Monks, Chickens and Goats

Discussion in 'Random Ramblings' started by TinaG, Feb 28, 2013.

  1. TinaG

    TinaG Out Of The Brooder

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    May 8, 2012
    San Antonio, Texas
    I didn't know exactly where to post this but thought I'd share the website for the Hermitage of the Holy Cross in Wayne, West Virginia.

    http://www.holycross-hermitage.com/

    Holy Cross is an Orthodox mens monastery in the Russian Orthodox Church tradition. They have great photos of their monastery farm including their chickens, Nubian goats, gardens and bees. Go to the link for Photos and scroll down - there are several photo galleries of farm photos through the years. You'll love the gallery Farm 2010 with the chickens - one of the brothers is gathering eggs with the hens jumping out of the nest box.

    (Not a plug for their products but I've used their goats' milk soap and hand lotion and they're wonderful - I'd never tried goats milk products before but am convinced goats milk makes the best hand lotions. Another reason I want goats after I get my chicken coop finished.)

    Like most Orthodox monastic communities, at least the ones I know in the US, a productive farm is an essential part of the monastery, both for use by the monks or nuns and for outside sales of baked goods, soaps, beeswax candles, or even icon painting. In traditional iconography, egg yolks are used as a base for the paints.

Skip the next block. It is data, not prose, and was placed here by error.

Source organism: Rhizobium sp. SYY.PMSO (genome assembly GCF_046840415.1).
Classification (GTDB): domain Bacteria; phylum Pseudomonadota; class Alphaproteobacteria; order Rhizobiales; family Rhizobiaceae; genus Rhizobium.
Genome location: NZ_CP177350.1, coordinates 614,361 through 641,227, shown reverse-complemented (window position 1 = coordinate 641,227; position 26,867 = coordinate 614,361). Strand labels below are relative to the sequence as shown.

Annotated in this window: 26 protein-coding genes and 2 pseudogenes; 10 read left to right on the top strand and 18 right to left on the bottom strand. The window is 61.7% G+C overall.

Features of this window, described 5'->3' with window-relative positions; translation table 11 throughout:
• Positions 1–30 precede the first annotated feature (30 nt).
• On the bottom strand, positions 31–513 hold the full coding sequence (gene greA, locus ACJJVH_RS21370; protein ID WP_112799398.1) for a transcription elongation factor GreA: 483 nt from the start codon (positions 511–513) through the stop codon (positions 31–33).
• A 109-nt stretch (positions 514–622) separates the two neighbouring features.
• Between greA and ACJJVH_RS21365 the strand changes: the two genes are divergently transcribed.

Hope y'all enjoy.
     
  2. TinaG

    TinaG Out Of The Brooder

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    May 8, 2012
    San Antonio, Texas
    Sorry but I got it wrong - the chicken photos are more in the Farm 2012 gallery.
     
  3. Chicken Fruit

    Chicken Fruit Chillin' With My Peeps

    Feb 25, 2009
    Echo Homestead
    I had to take a brief respite initially to hum show tunes. After I sang most of the fiddler on the roof tunes I was able to look at the pictures and really enjoyed them! Though in the farm album I feel as though that poor monk watering the garden is being stalked by some vegetation loving predator.

    Their barn is awesome. It looks like they've been really frugal with all their supply choices for the whole garden/barn set up, yet it looks really pleasant. I think that's the hardest part- keeping it from looking like garbage.

    This is great! Thanks for sharing :)

    Eep! And that spotted kid! WANT!
     
    Last edited: Feb 28, 2013
  4. TinaG

    TinaG Out Of The Brooder

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    May 8, 2012
    San Antonio, Texas
    Being Orthodox myself I've been around a few monasteries as a visitor and one thing that always strikes me are the large number of farm animals and pets that the monks and nuns always have. I think animals and pets are a basic human need that reconnects us to the Creator. Most monasteries are also in secluded or country settings, have large kitchen gardens, etc.. Small scale farming is also a part of the spiritual life - the sanctification of time, the controlling of the passions, the return of human life to its pre-fall glory. It's easier to do these things and to find the quietness it takes in an isolated, rural setting. The middle of a busy, noisy city just doesn't help the spiritual life (not that it can't be done, it's just easier).